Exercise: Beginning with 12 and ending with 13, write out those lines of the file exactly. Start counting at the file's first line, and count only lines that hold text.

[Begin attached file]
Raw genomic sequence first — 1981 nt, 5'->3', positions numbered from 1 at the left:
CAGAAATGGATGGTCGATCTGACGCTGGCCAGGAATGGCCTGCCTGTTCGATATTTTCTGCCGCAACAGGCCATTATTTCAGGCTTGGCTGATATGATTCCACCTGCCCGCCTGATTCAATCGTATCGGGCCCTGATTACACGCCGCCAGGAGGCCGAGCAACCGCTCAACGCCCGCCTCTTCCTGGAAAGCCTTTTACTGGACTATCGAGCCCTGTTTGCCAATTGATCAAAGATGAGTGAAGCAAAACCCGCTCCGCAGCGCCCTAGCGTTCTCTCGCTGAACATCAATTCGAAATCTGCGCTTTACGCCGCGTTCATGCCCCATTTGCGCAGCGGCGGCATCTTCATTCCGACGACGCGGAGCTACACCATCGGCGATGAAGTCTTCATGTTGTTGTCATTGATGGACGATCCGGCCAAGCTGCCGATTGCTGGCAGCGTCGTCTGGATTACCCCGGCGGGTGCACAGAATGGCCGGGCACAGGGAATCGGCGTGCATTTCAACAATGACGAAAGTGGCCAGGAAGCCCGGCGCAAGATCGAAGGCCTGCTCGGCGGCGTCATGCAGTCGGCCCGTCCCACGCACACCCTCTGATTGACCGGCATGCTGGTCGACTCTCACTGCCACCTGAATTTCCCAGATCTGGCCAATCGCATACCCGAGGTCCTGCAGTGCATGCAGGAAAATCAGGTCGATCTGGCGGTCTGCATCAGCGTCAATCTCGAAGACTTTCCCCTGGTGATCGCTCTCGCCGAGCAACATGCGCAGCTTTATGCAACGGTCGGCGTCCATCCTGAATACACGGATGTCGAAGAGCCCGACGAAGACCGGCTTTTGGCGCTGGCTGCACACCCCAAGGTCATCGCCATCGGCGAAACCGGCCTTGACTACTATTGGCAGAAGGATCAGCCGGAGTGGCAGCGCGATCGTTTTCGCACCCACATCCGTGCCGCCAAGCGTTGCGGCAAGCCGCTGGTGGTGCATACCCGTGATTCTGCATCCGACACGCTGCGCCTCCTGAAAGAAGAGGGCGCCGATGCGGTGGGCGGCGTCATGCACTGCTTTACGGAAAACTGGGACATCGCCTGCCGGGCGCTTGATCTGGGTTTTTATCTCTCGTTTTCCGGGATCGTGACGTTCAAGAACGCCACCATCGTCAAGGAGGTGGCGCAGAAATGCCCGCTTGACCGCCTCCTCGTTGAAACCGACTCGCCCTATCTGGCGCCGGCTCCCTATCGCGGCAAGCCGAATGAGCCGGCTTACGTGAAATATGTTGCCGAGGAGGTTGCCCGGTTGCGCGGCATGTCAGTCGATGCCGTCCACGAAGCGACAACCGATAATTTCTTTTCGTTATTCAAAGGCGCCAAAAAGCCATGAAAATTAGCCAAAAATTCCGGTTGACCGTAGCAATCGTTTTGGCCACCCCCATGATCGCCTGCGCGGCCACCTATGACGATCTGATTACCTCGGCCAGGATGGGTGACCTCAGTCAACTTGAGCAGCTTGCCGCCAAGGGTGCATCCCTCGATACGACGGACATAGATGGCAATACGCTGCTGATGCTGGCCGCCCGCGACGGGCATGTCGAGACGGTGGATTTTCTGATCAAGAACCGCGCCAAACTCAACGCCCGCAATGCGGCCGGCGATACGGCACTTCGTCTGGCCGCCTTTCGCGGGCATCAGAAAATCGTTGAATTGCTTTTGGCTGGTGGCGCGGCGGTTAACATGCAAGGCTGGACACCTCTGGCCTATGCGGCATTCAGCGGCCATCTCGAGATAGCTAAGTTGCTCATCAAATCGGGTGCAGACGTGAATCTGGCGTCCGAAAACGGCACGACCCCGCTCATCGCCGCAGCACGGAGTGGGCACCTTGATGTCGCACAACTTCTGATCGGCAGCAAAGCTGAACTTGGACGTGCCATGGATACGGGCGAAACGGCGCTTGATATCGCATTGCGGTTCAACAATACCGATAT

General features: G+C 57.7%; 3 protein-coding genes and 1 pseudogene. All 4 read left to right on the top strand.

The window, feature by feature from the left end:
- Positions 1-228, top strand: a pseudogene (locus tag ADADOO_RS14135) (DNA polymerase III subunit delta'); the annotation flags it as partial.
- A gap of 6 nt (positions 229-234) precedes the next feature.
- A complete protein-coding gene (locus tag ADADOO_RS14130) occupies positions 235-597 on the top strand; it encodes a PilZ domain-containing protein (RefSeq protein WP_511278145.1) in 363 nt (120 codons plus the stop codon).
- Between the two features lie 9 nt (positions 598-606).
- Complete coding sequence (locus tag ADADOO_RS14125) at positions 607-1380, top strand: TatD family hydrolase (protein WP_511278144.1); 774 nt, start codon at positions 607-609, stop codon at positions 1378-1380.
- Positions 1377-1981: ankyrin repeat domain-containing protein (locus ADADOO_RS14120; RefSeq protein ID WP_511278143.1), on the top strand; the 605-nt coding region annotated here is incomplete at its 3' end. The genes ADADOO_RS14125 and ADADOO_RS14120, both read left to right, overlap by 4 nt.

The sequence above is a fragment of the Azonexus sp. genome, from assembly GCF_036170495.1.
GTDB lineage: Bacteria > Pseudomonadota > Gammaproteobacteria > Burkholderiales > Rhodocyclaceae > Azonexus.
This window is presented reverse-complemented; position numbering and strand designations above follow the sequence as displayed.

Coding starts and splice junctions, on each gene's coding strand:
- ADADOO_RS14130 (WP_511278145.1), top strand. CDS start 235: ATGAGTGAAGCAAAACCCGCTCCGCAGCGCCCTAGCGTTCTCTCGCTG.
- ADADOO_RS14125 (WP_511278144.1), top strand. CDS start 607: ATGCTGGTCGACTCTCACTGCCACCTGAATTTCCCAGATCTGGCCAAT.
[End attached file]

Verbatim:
GTDB lineage: Bacteria > Pseudomonadota > Gammaproteobacteria > Burkholderiales > Rhodocyclaceae > Azonexus.
This window is presented reverse-complemented; position numbering and strand designations above follow the sequence as displayed.